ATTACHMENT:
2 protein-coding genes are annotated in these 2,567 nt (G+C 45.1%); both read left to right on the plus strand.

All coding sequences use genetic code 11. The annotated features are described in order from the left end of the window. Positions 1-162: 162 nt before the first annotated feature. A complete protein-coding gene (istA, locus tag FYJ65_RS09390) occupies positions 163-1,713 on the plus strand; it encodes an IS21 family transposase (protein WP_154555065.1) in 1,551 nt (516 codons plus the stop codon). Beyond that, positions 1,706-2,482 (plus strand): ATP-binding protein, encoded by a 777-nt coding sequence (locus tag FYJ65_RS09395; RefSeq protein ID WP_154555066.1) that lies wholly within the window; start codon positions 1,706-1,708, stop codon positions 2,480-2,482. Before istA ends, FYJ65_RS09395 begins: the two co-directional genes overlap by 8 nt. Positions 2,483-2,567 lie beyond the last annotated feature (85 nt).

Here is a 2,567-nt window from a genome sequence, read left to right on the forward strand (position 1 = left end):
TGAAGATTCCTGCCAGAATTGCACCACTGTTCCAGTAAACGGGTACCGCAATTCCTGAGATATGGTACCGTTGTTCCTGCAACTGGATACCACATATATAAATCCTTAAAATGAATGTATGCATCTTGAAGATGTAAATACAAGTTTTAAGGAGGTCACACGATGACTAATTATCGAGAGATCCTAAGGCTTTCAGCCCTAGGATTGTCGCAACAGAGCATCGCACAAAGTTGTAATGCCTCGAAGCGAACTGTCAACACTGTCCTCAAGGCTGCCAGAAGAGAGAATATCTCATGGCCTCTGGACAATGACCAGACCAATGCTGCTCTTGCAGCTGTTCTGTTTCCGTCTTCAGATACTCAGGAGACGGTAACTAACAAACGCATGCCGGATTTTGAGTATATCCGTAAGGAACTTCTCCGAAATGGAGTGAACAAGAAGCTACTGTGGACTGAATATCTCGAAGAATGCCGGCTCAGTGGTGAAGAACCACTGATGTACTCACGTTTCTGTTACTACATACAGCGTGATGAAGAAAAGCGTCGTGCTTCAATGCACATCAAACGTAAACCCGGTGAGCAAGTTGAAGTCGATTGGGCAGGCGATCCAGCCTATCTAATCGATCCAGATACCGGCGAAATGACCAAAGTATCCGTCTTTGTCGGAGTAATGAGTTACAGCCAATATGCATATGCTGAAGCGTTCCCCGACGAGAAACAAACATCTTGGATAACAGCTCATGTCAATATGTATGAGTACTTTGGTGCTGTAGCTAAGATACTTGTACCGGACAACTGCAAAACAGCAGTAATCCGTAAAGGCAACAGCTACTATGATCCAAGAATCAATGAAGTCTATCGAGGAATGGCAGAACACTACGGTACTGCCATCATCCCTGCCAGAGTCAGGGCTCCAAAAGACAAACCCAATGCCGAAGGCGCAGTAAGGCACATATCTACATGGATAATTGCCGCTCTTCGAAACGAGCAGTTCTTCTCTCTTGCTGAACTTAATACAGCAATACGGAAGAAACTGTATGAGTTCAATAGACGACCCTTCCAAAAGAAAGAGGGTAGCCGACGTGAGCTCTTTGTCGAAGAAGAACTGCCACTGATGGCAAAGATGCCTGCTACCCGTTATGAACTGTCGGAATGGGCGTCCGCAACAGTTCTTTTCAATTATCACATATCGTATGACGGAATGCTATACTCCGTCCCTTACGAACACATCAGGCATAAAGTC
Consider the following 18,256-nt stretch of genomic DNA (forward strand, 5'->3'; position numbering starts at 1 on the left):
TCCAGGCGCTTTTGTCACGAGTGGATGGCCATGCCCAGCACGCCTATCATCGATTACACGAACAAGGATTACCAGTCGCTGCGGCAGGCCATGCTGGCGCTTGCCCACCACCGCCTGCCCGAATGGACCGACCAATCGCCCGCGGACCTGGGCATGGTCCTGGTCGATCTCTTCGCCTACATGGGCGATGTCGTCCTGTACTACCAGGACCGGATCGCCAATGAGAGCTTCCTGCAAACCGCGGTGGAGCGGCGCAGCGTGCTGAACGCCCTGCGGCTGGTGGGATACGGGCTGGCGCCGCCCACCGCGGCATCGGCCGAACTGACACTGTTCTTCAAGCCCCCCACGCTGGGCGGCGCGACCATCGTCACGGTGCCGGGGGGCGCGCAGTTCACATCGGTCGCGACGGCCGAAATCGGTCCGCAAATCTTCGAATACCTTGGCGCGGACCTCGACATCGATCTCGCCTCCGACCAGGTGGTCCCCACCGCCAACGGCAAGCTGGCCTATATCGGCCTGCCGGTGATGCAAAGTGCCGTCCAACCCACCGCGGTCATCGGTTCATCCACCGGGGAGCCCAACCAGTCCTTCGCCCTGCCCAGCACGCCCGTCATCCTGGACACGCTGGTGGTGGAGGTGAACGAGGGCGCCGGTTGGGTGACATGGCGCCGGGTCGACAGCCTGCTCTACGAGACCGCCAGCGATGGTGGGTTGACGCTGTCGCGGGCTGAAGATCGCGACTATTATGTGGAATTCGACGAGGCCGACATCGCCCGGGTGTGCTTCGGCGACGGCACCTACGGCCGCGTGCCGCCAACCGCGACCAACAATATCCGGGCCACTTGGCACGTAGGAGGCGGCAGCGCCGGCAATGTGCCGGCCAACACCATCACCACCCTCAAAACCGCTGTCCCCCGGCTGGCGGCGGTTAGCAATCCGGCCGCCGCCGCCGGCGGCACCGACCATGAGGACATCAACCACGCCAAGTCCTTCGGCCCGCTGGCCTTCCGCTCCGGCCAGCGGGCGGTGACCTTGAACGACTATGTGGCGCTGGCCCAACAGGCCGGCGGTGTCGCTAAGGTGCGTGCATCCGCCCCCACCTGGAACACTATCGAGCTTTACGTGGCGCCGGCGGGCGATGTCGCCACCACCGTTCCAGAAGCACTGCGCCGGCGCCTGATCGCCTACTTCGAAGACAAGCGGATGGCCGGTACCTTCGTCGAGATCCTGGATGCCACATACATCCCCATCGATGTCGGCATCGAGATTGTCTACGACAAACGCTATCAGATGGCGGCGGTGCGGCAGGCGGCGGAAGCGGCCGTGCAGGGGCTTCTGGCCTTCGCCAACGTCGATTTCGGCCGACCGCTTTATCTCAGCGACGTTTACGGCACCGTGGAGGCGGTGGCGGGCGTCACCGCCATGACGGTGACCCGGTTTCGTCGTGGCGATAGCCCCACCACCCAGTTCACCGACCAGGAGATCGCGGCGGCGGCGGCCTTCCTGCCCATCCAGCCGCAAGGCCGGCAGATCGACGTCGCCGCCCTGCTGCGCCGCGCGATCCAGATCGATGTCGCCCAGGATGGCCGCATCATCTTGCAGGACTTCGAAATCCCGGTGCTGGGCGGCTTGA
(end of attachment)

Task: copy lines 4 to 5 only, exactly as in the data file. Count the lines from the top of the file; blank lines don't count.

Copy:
TGAAGATTCCTGCCAGAATTGCACCACTGTTCCAGTAAACGGGTACCGCAATTCCTGAGATATGGTACCGTTGTTCCTGCAACTGGATACCACATATATAAATCCTTAAAATGAATGTATGCATCTTGAAGATGTAAATACAAGTTTTAAGGAGGTCACACGATGACTAATTATCGAGAGATCCTAAGGCTTTCAGCCCTAGGATTGTCGCAACAGAGCATCGCACAAAGTTGTAATGCCTCGAAGCGAACTGTCAACACTGTCCTCAAGGCTGCCAGAAGAGAGAATATCTCATGGCCTCTGGACAATGACCAGACCAATGCTGCTCTTGCAGCTGTTCTGTTTCCGTCTTCAGATACTCAGGAGACGGTAACTAACAAACGCATGCCGGATTTTGAGTATATCCGTAAGGAACTTCTCCGAAATGGAGTGAACAAGAAGCTACTGTGGACTGAATATCTCGAAGAATGCCGGCTCAGTGGTGAAGAACCACTGATGTACTCACGTTTCTGTTACTACATACAGCGTGATGAAGAAAAGCGTCGTGCTTCAATGCACATCAAACGTAAACCCGGTGAGCAAGTTGAAGTCGATTGGGCAGGCGATCCAGCCTATCTAATCGATCCAGATACCGGCGAAATGACCAAAGTATCCGTCTTTGTCGGAGTAATGAGTTACAGCCAATATGCATATGCTGAAGCGTTCCCCGACGAGAAACAAACATCTTGGATAACAGCTCATGTCAATATGTATGAGTACTTTGGTGCTGTAGCTAAGATACTTGTACCGGACAACTGCAAAACAGCAGTAATCCGTAAAGGCAACAGCTACTATGATCCAAGAATCAATGAAGTCTATCGAGGAATGGCAGAACACTACGGTACTGCCATCATCCCTGCCAGAGTCAGGGCTCCAAAAGACAAACCCAATGCCGAAGGCGCAGTAAGGCACATATCTACATGGATAATTGCCGCTCTTCGAAACGAGCAGTTCTTCTCTCTTGCTGAACTTAATACAGCAATACGGAAGAAACTGTATGAGTTCAATAGACGACCCTTCCAAAAGAAAGAGGGTAGCCGACGTGAGCTCTTTGTCGAAGAAGAACTGCCACTGATGGCAAAGATGCCTGCTACCCGTTATGAACTGTCGGAATGGGCGTCCGCAACAGTTCTTTTCAATTATCACATATCGTATGACGGAATGCTATACTCCGTCCCTTACGAACACATCAGGCATAAAGTC
Consider the following 18,256-nt stretch of genomic DNA (forward strand, 5'->3'; position numbering starts at 1 on the left):